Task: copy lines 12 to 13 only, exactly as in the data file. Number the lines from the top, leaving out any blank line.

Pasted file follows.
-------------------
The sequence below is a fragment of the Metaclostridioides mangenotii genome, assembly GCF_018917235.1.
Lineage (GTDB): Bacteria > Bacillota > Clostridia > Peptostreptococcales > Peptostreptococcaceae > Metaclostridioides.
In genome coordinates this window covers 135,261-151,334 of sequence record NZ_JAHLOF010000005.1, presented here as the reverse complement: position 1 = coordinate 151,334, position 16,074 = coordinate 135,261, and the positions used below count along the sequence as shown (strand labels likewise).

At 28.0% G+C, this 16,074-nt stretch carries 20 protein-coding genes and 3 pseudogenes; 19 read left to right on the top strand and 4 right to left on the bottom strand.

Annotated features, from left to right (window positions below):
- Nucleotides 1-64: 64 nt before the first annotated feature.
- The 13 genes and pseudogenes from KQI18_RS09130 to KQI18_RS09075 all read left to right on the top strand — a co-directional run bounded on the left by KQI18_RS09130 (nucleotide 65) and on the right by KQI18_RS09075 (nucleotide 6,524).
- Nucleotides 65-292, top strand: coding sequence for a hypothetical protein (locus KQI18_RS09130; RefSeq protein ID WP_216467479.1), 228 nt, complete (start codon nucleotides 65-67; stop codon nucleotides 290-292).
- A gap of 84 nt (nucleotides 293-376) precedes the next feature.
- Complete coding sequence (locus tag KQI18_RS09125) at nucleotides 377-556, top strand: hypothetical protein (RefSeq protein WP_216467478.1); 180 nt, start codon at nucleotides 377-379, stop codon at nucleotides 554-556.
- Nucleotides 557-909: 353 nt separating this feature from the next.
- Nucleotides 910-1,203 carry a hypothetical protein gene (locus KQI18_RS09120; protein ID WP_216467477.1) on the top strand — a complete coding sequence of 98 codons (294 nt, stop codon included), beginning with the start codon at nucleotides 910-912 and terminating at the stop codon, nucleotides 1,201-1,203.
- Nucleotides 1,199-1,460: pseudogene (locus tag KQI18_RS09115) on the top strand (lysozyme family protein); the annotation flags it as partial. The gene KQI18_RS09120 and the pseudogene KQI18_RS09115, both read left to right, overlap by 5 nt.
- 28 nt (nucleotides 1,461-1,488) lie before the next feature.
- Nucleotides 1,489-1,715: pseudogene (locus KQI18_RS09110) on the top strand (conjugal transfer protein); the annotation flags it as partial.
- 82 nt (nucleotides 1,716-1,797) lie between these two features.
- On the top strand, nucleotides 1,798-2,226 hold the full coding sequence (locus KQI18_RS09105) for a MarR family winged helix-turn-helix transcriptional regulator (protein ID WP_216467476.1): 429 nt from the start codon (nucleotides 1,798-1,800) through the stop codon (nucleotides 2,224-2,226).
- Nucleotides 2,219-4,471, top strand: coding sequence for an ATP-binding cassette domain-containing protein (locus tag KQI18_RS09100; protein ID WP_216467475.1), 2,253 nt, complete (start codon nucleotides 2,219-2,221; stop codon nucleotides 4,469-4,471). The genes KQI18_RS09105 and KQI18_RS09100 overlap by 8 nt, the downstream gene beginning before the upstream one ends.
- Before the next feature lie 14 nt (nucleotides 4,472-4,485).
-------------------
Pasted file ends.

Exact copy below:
- Nucleotides 910-1,203 carry a hypothetical protein gene (locus KQI18_RS09120; protein ID WP_216467477.1) on the top strand — a complete coding sequence of 98 codons (294 nt, stop codon included), beginning with the start codon at nucleotides 910-912 and terminating at the stop codon, nucleotides 1,201-1,203.
- Nucleotides 1,199-1,460: pseudogene (locus tag KQI18_RS09115) on the top strand (lysozyme family protein); the annotation flags it as partial. The gene KQI18_RS09120 and the pseudogene KQI18_RS09115, both read left to right, overlap by 5 nt.